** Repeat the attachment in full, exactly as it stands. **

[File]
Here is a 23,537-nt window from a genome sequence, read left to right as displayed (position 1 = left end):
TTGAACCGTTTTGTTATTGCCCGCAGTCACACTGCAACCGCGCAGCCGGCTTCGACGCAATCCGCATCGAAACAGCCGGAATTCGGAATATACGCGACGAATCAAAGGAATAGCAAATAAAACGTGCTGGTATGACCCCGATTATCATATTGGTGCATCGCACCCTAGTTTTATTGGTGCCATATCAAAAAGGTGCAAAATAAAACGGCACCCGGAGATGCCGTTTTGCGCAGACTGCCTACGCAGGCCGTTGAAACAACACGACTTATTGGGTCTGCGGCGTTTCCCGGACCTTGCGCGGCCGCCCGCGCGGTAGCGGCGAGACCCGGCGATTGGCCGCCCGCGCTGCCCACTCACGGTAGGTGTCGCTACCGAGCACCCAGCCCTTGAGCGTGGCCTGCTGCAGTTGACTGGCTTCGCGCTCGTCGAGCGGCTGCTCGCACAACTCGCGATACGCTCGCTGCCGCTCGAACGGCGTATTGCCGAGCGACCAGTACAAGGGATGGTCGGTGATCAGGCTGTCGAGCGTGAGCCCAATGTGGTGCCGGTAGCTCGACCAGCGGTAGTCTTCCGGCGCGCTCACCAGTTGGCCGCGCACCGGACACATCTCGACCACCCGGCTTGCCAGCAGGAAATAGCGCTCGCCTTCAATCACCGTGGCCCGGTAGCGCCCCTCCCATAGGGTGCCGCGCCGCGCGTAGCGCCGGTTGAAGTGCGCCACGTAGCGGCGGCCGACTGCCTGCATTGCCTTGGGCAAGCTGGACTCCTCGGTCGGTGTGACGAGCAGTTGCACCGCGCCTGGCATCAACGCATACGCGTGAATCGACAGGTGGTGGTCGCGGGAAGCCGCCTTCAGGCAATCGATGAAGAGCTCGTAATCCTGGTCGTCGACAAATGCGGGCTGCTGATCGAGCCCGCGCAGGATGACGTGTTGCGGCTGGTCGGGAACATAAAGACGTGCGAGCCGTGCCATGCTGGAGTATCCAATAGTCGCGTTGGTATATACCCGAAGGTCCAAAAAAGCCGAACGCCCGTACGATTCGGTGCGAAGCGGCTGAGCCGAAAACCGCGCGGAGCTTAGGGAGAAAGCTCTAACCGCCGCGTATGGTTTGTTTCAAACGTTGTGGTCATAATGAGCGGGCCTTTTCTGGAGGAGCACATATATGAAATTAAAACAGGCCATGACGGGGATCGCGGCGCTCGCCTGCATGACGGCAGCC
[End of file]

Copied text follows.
Here is a 23,537-nt window from a genome sequence, read left to right as displayed (position 1 = left end):
TTGAACCGTTTTGTTATTGCCCGCAGTCACACTGCAACCGCGCAGCCGGCTTCGACGCAATCCGCATCGAAACAGCCGGAATTCGGAATATACGCGACGAATCAAAGGAATAGCAAATAAAACGTGCTGGTATGACCCCGATTATCATATTGGTGCATCGCACCCTAGTTTTATTGGTGCCATATCAAAAAGGTGCAAAATAAAACGGCACCCGGAGATGCCGTTTTGCGCAGACTGCCTACGCAGGCCGTTGAAACAACACGACTTATTGGGTCTGCGGCGTTTCCCGGACCTTGCGCGGCCGCCCGCGCGGTAGCGGCGAGACCCGGCGATTGGCCGCCCGCGCTGCCCACTCACGGTAGGTGTCGCTACCGAGCACCCAGCCCTTGAGCGTGGCCTGCTGCAGTTGACTGGCTTCGCGCTCGTCGAGCGGCTGCTCGCACAACTCGCGATACGCTCGCTGCCGCTCGAACGGCGTATTGCCGAGCGACCAGTACAAGGGATGGTCGGTGATCAGGCTGTCGAGCGTGAGCCCAATGTGGTGCCGGTAGCTCGACCAGCGGTAGTCTTCCGGCGCGCTCACCAGTTGGCCGCGCACCGGACACATCTCGACCACCCGGCTTGCCAGCAGGAAATAGCGCTCGCCTTCAATCACCGTGGCCCGGTAGCGCCCCTCCCATAGGGTGCCGCGCCGCGCGTAGCGCCGGTTGAAGTGCGCCACGTAGCGGCGGCCGACTGCCTGCATTGCCTTGGGCAAGCTGGACTCCTCGGTCGGTGTGACGAGCAGTTGCACCGCGCCTGGCATCAACGCATACGCGTGAATCGACAGGTGGTGGTCGCGGGAAGCCGCCTTCAGGCAATCGATGAAGAGCTCGTAATCCTGGTCGTCGACAAATGCGGGCTGCTGATCGAGCCCGCGCAGGATGACGTGTTGCGGCTGGTCGGGAACATAAAGACGTGCGAGCCGTGCCATGCTGGAGTATCCAATAGTCGCGTTGGTATATACCCGAAGGTCCAAAAAAGCCGAACGCCCGTACGATTCGGTGCGAAGCGGCTGAGCCGAAAACCGCGCGGAGCTTAGGGAGAAAGCTCTAACCGCCGCGTATGGTTTGTTTCAAACGTTGTGGTCATAATGAGCGGGCCTTTTCTGGAGGAGCACATATATGAAATTAAAACAGGCCATGACGGGGATCGCGGCGCTCGCCTGCATGACGGCAGCC